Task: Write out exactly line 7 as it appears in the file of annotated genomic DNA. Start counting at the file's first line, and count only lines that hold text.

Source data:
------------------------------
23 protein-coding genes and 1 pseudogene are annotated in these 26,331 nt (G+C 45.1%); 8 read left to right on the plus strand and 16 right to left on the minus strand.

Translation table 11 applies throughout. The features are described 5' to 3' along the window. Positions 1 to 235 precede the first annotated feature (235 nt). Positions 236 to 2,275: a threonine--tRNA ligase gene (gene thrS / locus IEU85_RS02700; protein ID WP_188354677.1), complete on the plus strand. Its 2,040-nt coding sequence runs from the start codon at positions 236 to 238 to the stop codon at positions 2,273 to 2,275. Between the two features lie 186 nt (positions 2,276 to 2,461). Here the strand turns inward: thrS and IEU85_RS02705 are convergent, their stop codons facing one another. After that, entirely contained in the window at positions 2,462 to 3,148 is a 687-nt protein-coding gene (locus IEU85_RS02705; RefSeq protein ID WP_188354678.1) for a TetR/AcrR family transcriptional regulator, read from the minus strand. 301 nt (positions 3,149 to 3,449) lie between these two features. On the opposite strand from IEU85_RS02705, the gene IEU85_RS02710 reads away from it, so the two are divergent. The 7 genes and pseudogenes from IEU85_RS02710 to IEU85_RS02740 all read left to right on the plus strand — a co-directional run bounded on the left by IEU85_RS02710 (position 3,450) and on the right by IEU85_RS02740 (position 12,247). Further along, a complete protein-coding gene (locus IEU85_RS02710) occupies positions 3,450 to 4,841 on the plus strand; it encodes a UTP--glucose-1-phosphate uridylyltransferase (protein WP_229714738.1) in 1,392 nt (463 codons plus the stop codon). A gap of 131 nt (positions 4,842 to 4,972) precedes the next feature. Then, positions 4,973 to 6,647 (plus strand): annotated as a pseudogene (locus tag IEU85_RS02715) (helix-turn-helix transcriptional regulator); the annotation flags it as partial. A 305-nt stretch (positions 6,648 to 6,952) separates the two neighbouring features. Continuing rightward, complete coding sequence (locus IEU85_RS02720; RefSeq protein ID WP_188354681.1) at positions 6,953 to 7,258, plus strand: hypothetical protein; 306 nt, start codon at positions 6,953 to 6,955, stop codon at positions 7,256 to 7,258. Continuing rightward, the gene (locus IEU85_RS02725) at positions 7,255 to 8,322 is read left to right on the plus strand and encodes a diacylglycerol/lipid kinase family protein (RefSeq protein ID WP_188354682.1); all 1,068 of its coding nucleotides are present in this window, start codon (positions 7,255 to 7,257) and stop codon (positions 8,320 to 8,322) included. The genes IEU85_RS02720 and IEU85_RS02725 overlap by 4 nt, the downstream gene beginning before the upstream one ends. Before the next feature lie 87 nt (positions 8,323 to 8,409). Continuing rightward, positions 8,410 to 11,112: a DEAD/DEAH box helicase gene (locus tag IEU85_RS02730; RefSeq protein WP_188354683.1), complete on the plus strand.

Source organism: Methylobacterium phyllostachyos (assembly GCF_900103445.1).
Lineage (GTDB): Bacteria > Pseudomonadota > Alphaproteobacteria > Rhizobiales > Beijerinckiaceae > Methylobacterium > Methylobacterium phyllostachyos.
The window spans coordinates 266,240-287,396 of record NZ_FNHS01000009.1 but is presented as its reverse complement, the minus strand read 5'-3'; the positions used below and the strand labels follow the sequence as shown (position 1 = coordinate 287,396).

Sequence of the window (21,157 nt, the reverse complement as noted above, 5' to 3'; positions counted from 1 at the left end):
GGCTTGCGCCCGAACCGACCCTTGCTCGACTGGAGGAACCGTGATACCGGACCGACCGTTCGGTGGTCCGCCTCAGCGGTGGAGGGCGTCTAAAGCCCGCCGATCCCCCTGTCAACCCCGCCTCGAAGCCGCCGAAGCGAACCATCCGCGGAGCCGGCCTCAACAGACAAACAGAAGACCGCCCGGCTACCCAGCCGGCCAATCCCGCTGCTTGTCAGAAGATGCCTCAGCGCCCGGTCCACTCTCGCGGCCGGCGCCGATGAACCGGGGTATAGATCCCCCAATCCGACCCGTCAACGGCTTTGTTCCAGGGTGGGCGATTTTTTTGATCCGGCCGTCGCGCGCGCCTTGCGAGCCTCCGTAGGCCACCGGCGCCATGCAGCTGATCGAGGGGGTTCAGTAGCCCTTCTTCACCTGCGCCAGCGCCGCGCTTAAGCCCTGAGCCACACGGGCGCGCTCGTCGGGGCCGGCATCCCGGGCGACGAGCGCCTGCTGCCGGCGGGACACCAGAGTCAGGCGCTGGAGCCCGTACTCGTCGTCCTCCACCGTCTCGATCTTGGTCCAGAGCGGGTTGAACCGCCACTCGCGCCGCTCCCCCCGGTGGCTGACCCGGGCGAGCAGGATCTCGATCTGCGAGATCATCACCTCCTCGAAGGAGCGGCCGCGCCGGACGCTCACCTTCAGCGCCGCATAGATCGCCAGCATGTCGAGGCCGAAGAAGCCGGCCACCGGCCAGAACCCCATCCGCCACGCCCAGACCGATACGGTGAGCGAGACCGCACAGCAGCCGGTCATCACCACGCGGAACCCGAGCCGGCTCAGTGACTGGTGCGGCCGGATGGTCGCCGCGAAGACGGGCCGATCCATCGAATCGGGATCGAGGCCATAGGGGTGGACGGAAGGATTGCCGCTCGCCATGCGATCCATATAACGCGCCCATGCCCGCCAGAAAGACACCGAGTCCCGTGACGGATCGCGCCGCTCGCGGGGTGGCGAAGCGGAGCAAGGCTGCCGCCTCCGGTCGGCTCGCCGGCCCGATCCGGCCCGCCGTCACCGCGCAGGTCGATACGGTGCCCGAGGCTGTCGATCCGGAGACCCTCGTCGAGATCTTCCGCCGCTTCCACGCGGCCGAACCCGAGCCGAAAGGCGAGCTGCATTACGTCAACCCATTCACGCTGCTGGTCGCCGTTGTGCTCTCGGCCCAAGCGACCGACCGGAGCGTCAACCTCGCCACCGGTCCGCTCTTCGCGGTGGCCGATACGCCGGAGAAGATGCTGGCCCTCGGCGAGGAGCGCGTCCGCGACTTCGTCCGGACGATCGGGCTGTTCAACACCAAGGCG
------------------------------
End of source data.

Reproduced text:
GGCTTGCGCCCGAACCGACCCTTGCTCGACTGGAGGAACCGTGATACCGGACCGACCGTTCGGTGGTCCGCCTCAGCGGTGGAGGGCGTCTAAAGCCCGCCGATCCCCCTGTCAACCCCGCCTCGAAGCCGCCGAAGCGAACCATCCGCGGAGCCGGCCTCAACAGACAAACAGAAGACCGCCCGGCTACCCAGCCGGCCAATCCCGCTGCTTGTCAGAAGATGCCTCAGCGCCCGGTCCACTCTCGCGGCCGGCGCCGATGAACCGGGGTATAGATCCCCCAATCCGACCCGTCAACGGCTTTGTTCCAGGGTGGGCGATTTTTTTGATCCGGCCGTCGCGCGCGCCTTGCGAGCCTCCGTAGGCCACCGGCGCCATGCAGCTGATCGAGGGGGTTCAGTAGCCCTTCTTCACCTGCGCCAGCGCCGCGCTTAAGCCCTGAGCCACACGGGCGCGCTCGTCGGGGCCGGCATCCCGGGCGACGAGCGCCTGCTGCCGGCGGGACACCAGAGTCAGGCGCTGGAGCCCGTACTCGTCGTCCTCCACCGTCTCGATCTTGGTCCAGAGCGGGTTGAACCGCCACTCGCGCCGCTCCCCCCGGTGGCTGACCCGGGCGAGCAGGATCTCGATCTGCGAGATCATCACCTCCTCGAAGGAGCGGCCGCGCCGGACGCTCACCTTCAGCGCCGCATAGATCGCCAGCATGTCGAGGCCGAAGAAGCCGGCCACCGGCCAGAACCCCATCCGCCACGCCCAGACCGATACGGTGAGCGAGACCGCACAGCAGCCGGTCATCACCACGCGGAACCCGAGCCGGCTCAGTGACTGGTGCGGCCGGATGGTCGCCGCGAAGACGGGCCGATCCATCGAATCGGGATCGAGGCCATAGGGGTGGACGGAAGGATTGCCGCTCGCCATGCGATCCATATAACGCGCCCATGCCCGCCAGAAAGACACCGAGTCCCGTGACGGATCGCGCCGCTCGCGGGGTGGCGAAGCGGAGCAAGGCTGCCGCCTCCGGTCGGCTCGCCGGCCCGATCCGGCCCGCCGTCACCGCGCAGGTCGATACGGTGCCCGAGGCTGTCGATCCGGAGACCCTCGTCGAGATCTTCCGCCGCTTCCACGCGGCCGAACCCGAGCCGAAAGGCGAGCTGCATTACGTCAACCCATTCACGCTGCTGGTCGCCGTTGTGCTCTCGGCCCAAGCGACCGACCGGAGCGTCAACCTCGCCACCGGTCCGCTCTTCGCGGTGGCCGATACGCCGGAGAAGATGCTGGCCCTCGGCGAGGAGCGCGTCCGCGACTTCGTCCGGACGATCGGGCTGTTCAACACCAAGGCG